Moreover, in order to exemplify the role and level of technological advancement of the country, the design concept of the centre addresses three core aspects of the Beijing Olympic games, namely, technology, environment, as well as culture.  In addition to this, the centre themes of the design is the core objective of water conservation which is a very valuable commodity in the northern part of the country as it is in many other places in the world.  For instance, the outer membranes are self cleaning with water collection characteristics by which the roof façade alone can collect over 10,000 tons of rain water, 70,000 tons of clean water as well as 60,000 tons of swimming pool water in a year. Furthermore, the building technology of the centre enables the centre to make use of solar energy for heating both the swimming pool water and the interior area while all the backwash water is filtered before being returned to the pool which saves over 140,000 tons of water in a year.  Additionally, the centre has light weight cladding which further allows for a lighter internal structure which is built using less steel in comparison to a conventional glass clad structure which represents another significant aspect further saving. So as it stands today, the national aquatics centre represent a great propensity for tourist attraction.  Thus truly, the national aquatic centre in Beijing is a good example that applying the combination of morphology theory and semiotic theory which is a real heritage to be proud of in the country.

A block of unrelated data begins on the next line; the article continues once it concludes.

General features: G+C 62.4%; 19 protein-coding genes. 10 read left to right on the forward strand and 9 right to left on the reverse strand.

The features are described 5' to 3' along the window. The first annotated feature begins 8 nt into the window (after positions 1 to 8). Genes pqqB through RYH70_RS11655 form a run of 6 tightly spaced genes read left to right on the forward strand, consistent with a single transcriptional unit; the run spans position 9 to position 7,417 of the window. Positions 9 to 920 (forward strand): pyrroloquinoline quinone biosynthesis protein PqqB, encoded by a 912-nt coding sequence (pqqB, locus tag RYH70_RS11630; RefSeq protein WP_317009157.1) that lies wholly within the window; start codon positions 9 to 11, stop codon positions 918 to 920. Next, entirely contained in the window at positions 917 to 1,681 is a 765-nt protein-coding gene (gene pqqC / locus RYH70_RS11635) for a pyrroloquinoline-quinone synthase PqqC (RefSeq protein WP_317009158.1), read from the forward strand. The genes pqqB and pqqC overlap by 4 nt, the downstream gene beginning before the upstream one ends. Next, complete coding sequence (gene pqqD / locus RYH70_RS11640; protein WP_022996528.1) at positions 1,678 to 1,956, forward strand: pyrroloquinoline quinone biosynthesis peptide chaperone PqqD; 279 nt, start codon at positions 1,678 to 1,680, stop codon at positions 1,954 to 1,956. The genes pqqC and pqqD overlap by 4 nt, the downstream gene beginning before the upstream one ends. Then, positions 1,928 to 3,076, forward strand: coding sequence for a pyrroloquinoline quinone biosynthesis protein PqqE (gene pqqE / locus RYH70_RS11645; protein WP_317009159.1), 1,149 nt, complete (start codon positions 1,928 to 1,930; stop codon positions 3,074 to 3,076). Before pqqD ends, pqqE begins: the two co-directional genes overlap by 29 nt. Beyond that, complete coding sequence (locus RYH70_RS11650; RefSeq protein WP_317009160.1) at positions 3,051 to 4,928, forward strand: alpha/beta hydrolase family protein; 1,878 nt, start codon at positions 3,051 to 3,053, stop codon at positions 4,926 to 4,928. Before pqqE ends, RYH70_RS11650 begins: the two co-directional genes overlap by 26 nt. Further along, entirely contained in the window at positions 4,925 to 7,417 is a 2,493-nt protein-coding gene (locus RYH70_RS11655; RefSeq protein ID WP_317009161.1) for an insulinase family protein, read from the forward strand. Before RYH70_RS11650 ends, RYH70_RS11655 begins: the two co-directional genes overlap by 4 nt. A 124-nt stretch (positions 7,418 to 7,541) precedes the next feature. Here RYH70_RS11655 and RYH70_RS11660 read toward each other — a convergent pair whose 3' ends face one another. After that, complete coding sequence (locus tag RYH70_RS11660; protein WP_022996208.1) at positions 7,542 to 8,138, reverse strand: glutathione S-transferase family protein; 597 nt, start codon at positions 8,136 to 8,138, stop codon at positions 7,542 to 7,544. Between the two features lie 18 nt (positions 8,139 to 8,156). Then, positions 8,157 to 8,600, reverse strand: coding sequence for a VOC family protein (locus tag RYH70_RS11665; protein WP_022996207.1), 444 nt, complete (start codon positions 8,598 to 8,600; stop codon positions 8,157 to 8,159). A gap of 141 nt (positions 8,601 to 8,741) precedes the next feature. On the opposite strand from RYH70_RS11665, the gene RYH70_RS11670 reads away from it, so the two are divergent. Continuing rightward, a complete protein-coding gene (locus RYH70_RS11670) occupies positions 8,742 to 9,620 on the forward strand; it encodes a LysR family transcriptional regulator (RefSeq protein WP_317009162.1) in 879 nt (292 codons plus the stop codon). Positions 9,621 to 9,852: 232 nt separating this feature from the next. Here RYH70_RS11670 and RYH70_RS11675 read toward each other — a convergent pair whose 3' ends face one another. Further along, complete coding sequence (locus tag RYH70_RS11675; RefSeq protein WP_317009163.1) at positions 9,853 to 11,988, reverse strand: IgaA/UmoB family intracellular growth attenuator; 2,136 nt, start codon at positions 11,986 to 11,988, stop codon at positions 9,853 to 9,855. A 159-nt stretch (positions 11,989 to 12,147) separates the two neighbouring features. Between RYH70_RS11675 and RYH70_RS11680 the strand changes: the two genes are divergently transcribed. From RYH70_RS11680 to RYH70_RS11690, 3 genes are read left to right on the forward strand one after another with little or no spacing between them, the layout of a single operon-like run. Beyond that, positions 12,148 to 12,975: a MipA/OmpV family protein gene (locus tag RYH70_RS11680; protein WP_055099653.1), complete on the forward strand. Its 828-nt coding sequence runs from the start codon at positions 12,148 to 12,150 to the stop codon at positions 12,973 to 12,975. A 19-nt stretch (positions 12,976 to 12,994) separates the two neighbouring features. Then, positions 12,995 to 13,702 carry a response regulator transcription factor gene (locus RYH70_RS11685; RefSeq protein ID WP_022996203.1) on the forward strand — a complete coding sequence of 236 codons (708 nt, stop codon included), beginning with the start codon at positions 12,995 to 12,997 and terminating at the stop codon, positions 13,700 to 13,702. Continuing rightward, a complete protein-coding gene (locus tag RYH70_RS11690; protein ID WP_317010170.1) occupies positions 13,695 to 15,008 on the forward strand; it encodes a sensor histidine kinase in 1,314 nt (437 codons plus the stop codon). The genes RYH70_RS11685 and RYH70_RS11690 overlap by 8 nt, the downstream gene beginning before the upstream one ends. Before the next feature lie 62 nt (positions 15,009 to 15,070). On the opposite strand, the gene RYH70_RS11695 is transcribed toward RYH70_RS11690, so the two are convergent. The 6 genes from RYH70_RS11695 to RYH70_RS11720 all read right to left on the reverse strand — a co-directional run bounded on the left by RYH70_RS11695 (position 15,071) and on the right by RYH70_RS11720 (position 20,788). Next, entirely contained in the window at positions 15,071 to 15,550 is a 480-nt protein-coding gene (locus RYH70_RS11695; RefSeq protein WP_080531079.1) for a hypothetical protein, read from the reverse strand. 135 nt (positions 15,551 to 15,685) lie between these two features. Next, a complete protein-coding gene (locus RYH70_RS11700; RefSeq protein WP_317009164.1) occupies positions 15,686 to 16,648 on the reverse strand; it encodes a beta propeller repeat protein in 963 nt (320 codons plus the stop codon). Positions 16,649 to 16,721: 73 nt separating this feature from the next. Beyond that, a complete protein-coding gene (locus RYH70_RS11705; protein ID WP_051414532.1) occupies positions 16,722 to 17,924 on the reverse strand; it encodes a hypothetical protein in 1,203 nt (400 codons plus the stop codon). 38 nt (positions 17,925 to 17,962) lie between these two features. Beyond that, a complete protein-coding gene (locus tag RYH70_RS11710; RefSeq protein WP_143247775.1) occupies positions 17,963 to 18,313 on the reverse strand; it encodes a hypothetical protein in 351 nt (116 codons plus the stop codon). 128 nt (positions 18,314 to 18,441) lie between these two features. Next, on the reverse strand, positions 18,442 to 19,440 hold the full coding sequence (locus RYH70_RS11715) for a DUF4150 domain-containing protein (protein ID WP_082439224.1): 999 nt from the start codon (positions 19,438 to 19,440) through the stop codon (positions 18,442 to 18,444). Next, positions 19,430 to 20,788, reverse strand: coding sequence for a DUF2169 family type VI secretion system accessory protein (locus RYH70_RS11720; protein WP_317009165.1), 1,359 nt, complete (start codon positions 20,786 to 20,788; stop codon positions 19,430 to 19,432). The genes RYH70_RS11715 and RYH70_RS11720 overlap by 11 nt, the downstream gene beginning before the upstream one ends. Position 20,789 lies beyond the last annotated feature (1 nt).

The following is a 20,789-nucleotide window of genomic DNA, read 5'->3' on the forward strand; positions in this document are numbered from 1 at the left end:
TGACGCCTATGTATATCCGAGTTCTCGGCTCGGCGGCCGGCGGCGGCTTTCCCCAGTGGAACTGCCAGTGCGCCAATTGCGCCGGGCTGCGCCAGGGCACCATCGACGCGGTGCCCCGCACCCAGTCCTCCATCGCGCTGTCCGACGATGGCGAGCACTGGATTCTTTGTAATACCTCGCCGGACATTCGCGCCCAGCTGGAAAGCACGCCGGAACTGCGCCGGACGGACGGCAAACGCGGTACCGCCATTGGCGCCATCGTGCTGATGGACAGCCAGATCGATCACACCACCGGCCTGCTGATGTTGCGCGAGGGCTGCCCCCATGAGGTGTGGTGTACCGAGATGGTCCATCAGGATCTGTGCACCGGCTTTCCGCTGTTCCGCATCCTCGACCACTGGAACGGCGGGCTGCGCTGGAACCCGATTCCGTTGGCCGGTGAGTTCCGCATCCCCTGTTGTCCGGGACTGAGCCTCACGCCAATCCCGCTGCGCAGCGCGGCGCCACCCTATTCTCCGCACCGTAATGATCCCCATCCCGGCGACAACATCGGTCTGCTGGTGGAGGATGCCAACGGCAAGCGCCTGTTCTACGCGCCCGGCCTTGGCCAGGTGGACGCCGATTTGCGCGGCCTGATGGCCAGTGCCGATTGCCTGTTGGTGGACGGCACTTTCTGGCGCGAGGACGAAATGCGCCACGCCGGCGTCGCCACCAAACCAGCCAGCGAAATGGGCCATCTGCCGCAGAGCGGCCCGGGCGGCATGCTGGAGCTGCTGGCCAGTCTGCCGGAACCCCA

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[1] Lisa Nadile, NFPA Journal The Water Cube, (Mar, 2008) pp. 51-53.

[2] China Construction Design International. CCDI Architecture: Design for China’s Future. (Melbourne, Australia: Images Publishing, 2008) pp.3-15

[3] Lisa Nadile, NFPA Journal The Water Cube, (Mar, 2008) pp. 51-53.